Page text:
So excited to have the chance to review a test press of Shake It, NMS’ new 20th-anniversary album that’s out today, September 13.
The album, just released today is available here:
Shake It it features Lamar Williams Jr. on vocals, as well as Jason Mingledorff on sax, Mike Olmos on trumpet and Jeff Franca of Thievery Corporation on “Permission to Land” and “Taking Me Down.” Its got that new, old-school feel that takes us back to the days of Keb Darge Presents and featured the likes of Cleve Freckleton (vox) & The Haggis Horns. The recording quality is superb and has a really warm sound, which might be due to the fact Color Red Studios records straight to tape on an 8-channel Tascam 388. Shake It was engineered and produced by Eddie Roberts himself at Color Red studios in Denver, CO.
The songs with vocals were all written as a group by NMS, Lamar, Mike and Jason. The guys write and record fast, and their 20-year chemistry has it down to a science. The horn parts are written on top of the music and structure, and then woven within. Overall, it’s a terrific addition to the NMS collection, a sizzler from start to finish. I wrote this review in damn near one take. That’s how quick I loved it! (Click links for audio/video)
- Shake It! – Right off the bat, you know this album is different. It sounds fresh as your old leather jacket with Simon hitting the snare, and the horns of Jason and Mike hitting like they’re right out of Stax Records. Then Lamar comes on with the smooth and silky Otis Redding-like soul, and just like that, you’re transported to Memphis 1967. Joe hits with some cool organ riffs and you get prepped for some Booker T vibes on the rest of the album. Let the good times roll!
- Let’s Go Back – Damn, this song will do just what it urges you to do, it’ll take you back to some great legends of the past. The lyrics are reminiscent of my boys in Tower of Power who always have a catchy refrain. The horns at the bridge feed right into a Joe solo and the muffled sound comes from somewhere deep. Simon’s constant snare just lays it down great for the vox and horns, as well.
- Love They Deserve – I’ve had the pleasure of seeing this one performed live several times, including at the Suwannee Rising Festival, and it’s just got a vibe that’s danceable and singable at the same time. Another terrific horn bridge as Jason and Mike are intertwined. The message of us being “all the same” and getting the “love they deserve” is just so positive and upbeat, I like to have this on repeat. There’s a beautiful guitar riff at the end, which blends with Lamar’s silky-smooth vocals, and you know it’s just that Eddie Roberts slick picking style we’ve come to love to close out.
- Taking Me Down – This has a great opening chorus with Lamar blending nicely with the horns in an echo-like segment, which yields to some great horn fanfare, then back to some Afrobeat sounding jams featuring Jeff Franca (Thievery Corporation) plus horns. Eddie has some great riffs in the middle trading back and forth with the horns and Joe, with Pete and Simon laying down the groove. His guitar just rips this one and it closes out like a very strong traditional NMS tune.
- Too Late To Worry – This tune has a deep 70s vibe, with a throwback perhaps to Curtis Mayfield. The bridge has some near-Shaft like sound with Pete’s deep bassline and Lamar’s “Too Late” refrain. I especially enjoy the flute work from Jason as a fresh differentiator here. So very cool!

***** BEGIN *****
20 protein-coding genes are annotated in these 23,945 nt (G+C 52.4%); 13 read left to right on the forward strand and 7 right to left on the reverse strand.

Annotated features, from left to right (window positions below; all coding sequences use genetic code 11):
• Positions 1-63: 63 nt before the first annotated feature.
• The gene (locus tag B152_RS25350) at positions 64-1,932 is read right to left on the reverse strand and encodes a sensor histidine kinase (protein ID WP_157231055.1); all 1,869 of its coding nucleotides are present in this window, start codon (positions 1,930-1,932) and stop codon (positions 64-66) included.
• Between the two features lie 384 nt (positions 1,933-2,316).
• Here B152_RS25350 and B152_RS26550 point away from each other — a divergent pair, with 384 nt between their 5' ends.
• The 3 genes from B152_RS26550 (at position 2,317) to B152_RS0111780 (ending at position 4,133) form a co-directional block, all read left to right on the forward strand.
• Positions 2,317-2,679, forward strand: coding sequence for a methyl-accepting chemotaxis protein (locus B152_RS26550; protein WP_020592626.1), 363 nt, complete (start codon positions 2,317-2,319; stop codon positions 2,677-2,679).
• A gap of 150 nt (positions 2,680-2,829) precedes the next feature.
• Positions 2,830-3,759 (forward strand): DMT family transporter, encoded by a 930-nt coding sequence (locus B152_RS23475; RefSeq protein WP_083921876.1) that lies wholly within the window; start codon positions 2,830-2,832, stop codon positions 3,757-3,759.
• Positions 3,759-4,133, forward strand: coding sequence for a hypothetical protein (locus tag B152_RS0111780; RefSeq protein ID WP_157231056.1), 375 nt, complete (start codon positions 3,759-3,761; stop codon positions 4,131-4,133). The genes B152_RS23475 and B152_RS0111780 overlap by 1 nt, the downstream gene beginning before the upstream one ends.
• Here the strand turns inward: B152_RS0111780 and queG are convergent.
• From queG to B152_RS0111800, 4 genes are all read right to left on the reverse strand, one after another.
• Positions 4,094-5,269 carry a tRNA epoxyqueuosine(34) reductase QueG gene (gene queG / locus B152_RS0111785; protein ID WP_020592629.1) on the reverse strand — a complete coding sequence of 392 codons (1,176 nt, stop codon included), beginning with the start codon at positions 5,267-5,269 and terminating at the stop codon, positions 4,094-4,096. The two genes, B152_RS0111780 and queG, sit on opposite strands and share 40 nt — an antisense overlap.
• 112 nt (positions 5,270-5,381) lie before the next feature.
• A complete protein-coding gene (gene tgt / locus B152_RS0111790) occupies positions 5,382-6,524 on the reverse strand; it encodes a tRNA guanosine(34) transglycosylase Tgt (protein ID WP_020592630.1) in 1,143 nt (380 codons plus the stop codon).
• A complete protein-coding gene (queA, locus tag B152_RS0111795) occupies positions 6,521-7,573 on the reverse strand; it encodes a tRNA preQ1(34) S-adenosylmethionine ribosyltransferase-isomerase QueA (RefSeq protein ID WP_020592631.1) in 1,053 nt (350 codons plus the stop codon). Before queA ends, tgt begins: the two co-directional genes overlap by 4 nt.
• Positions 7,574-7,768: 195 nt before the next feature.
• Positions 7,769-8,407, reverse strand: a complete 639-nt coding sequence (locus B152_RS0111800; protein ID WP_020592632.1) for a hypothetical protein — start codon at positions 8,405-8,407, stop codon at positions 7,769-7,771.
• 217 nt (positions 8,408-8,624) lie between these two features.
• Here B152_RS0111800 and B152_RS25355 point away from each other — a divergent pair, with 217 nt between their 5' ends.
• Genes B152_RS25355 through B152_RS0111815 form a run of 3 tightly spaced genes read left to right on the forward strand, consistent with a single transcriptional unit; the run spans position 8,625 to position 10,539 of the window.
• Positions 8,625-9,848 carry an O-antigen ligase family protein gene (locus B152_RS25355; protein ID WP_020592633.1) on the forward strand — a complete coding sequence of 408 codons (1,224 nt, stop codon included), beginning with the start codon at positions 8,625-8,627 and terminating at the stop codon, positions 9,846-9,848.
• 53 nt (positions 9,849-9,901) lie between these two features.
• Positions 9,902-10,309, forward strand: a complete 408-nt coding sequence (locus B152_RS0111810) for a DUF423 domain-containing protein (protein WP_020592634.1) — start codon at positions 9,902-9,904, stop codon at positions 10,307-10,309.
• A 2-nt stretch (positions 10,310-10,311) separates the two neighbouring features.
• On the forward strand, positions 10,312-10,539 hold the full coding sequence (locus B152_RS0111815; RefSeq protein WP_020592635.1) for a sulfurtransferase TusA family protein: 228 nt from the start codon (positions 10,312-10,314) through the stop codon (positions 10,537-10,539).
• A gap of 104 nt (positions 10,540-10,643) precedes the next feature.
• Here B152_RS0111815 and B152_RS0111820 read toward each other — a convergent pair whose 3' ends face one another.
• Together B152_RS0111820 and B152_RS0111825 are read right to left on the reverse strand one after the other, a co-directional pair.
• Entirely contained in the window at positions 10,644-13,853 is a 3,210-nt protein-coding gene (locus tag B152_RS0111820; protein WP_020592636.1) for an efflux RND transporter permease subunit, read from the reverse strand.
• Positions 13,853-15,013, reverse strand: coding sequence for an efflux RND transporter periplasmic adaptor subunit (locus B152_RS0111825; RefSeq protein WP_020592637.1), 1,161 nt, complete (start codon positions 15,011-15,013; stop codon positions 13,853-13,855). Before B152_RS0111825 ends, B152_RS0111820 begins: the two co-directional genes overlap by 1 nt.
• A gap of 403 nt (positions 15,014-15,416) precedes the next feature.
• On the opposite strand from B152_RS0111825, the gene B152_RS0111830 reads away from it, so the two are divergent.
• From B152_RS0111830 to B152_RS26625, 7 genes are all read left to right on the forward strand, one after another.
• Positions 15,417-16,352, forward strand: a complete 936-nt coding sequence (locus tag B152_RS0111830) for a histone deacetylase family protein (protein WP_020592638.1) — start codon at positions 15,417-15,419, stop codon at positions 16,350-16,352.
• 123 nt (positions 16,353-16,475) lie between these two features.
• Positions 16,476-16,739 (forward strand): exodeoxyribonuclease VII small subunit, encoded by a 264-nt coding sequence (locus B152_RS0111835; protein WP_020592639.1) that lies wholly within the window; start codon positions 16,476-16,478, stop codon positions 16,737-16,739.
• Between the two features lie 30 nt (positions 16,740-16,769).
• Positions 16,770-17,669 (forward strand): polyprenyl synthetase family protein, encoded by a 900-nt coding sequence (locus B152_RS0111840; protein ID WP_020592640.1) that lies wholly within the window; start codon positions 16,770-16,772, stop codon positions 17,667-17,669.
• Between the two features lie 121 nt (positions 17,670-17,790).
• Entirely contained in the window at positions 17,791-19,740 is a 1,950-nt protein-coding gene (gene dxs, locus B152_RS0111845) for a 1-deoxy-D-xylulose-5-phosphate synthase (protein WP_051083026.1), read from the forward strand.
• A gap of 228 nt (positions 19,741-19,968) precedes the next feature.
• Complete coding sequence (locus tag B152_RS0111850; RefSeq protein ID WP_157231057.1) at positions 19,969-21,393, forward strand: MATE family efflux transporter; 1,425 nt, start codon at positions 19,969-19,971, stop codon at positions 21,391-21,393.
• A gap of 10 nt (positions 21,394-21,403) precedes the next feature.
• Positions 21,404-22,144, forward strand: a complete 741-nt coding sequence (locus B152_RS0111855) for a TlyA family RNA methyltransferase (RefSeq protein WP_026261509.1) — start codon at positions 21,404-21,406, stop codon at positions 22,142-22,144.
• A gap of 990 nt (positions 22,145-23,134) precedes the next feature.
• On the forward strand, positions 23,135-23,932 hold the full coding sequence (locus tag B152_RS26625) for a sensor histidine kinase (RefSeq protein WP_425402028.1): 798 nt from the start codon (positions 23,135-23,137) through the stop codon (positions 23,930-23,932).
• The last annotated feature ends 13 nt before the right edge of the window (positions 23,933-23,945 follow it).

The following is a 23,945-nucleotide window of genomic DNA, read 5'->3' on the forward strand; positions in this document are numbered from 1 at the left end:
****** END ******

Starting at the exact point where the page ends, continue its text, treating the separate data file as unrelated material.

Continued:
- Layin’ Low – This one’s a traditional NMS instrumental that I think of as “Joe’s tune,” in that it rolls on like a freight train with some heavy organ throughout with the fellas laying down the tracks for him to twist and turn on. Definitely a chill track but on point for this classic point in time album.
- Live Life Free – Ripping bass and horns intro for Lamar’s great vox here before Eddie comes in with the melody to parallel both Lamar and the horns! The bridge of the horns plus Joe is fantastic and sounds like it could be from a 70s soundtrack. We love the “feet don’t fail me now” lyric and the big horn closeout.
- Kings & Queens – Again a nice quick horn-lead intro into Lamar’s smooth vocals – this one is one of my favorites on the album. The lyrics are killer and just encourage some singalong. Eddie takes a nice deep solo mid-song with some good horn punctuating his licks.
- Permission to Land – Another strong instrumental with a great horn-guitar intro with support again on percussion from Jeff Franca. This is instantly another NMS instant classic. Trying to remove all historical bias from my view, this is one of the all-time greats. Jason takes a white-hot sax solo halfway through and it’s definitely his “moment” on the album.
- On The Up (S.K.A.) – The opening is a straight-up horn fanfare with Eddie coming in with a fantastic lick, sounding of course like ska music but almost like an African kora with his distinctive plucking. It’s probably his best solo work on the album. The horn chorus sounds like driving or trekking music, and Eddie just goes to town over the top of it. Again, this is some damn fine work.
- Lovely Daze – This tune’s a fantastic ballad to close out. It really highlights the whole band, Eddie has some great riffs, Simon and Pete just tight as can be with the rhythm and the horns floating throughout, plus some beautiful background vocals and lyrics. And finally, another Joe solo that is reminiscent of The Lovin’ Spoonful (think Groovin’). And Mike Olmos with a beautiful trumpet solo for the song and album closeout. These guys really know how to SHAKE IT!
Shake It is out now on Color Red.